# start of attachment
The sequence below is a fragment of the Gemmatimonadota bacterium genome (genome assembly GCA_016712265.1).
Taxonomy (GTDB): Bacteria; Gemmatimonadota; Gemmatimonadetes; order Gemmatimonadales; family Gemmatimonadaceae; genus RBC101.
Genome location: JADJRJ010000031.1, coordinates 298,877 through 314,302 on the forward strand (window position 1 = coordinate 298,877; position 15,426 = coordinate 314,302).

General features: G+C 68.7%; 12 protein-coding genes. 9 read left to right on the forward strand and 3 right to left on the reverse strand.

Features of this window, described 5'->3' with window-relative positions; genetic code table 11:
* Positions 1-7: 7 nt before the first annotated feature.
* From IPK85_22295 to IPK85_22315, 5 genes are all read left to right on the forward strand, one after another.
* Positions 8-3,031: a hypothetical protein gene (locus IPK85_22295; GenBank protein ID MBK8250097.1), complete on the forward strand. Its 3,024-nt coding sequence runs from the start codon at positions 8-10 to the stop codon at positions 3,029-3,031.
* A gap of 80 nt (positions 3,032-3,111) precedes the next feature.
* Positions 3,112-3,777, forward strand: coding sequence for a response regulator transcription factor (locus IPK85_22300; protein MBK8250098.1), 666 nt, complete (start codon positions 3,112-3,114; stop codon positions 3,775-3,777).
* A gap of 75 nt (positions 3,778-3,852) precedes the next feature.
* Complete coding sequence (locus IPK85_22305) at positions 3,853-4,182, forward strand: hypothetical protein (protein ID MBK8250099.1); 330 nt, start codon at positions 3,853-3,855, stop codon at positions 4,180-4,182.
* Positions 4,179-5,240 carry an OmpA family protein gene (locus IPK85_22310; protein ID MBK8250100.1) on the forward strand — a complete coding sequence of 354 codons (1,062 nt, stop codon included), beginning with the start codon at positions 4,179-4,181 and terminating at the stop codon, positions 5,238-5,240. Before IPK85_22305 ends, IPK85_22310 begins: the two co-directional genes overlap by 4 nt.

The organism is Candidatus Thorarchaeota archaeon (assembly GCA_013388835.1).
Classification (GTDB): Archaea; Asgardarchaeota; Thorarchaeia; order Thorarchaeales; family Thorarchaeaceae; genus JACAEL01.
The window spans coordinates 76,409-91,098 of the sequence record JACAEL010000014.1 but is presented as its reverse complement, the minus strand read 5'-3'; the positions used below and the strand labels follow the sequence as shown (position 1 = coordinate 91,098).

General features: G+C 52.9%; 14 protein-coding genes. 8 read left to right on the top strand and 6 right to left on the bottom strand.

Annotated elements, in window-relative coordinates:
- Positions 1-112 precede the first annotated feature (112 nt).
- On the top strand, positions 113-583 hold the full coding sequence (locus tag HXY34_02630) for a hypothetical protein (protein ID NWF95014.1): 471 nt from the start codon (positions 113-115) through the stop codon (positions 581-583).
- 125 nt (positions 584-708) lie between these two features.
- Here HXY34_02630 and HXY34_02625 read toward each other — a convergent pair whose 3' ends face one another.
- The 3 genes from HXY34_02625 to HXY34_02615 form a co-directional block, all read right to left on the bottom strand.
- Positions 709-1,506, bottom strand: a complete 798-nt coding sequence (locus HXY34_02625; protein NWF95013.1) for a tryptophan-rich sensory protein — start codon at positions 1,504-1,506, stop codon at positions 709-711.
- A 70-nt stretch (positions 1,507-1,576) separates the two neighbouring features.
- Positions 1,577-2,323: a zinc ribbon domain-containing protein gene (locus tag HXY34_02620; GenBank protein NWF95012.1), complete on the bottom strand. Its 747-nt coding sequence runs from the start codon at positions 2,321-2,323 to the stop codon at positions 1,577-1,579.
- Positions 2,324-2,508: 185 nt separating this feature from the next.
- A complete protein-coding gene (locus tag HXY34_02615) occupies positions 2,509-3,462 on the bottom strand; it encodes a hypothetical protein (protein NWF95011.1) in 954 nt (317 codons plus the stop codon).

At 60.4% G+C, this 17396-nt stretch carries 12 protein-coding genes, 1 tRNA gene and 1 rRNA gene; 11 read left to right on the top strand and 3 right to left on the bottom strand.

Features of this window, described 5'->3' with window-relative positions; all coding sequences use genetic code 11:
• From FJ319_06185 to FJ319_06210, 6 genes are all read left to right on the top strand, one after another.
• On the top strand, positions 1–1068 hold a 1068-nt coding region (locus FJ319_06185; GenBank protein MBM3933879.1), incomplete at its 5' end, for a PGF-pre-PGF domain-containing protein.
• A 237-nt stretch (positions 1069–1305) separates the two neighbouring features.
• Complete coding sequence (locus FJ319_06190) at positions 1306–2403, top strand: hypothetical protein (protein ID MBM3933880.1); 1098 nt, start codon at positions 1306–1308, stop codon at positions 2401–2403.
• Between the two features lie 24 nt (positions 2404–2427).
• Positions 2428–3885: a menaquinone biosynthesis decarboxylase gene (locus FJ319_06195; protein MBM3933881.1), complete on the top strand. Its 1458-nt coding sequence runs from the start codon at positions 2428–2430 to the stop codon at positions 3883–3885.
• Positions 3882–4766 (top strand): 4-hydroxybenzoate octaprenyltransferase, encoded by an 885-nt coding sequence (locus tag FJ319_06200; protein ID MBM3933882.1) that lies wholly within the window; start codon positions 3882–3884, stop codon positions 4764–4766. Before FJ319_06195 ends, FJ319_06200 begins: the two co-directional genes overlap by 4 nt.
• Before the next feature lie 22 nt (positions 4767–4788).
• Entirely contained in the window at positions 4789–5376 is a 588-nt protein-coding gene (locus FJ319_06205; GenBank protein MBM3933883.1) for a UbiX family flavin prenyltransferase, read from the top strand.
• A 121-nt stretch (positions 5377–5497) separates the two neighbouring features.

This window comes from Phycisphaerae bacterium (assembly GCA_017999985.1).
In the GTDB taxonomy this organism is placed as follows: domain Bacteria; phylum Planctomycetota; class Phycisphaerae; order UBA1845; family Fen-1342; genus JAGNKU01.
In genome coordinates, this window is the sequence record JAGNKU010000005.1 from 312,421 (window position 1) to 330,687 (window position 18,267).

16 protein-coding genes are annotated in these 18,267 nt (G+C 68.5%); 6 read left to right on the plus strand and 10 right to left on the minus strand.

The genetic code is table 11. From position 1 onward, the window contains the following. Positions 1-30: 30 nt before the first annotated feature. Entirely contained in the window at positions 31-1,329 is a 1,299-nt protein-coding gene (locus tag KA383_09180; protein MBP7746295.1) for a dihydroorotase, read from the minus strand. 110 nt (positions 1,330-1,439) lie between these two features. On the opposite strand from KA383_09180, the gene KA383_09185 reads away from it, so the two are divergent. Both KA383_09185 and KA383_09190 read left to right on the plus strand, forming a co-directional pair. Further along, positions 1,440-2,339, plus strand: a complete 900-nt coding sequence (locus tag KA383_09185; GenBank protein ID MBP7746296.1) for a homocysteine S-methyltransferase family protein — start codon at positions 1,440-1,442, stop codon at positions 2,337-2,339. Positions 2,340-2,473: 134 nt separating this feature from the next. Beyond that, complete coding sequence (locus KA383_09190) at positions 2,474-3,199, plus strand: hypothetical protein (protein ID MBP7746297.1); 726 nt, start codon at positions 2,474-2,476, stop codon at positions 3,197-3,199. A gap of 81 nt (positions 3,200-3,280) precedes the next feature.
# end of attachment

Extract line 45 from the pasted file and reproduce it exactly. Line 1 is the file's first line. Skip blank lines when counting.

The genetic code is table 11. From position 1 onward, the window contains the following. Positions 1-30: 30 nt before the first annotated feature. Entirely contained in the window at positions 31-1,329 is a 1,299-nt protein-coding gene (locus tag KA383_09180; protein MBP7746295.1) for a dihydroorotase, read from the minus strand. 110 nt (positions 1,330-1,439) lie between these two features. On the opposite strand from KA383_09180, the gene KA383_09185 reads away from it, so the two are divergent. Both KA383_09185 and KA383_09190 read left to right on the plus strand, forming a co-directional pair. Further along, positions 1,440-2,339, plus strand: a complete 900-nt coding sequence (locus tag KA383_09185; GenBank protein ID MBP7746296.1) for a homocysteine S-methyltransferase family protein — start codon at positions 1,440-1,442, stop codon at positions 2,337-2,339. Positions 2,340-2,473: 134 nt separating this feature from the next. Beyond that, complete coding sequence (locus KA383_09190) at positions 2,474-3,199, plus strand: hypothetical protein (protein ID MBP7746297.1); 726 nt, start codon at positions 2,474-2,476, stop codon at positions 3,197-3,199. A gap of 81 nt (positions 3,200-3,280) precedes the next feature.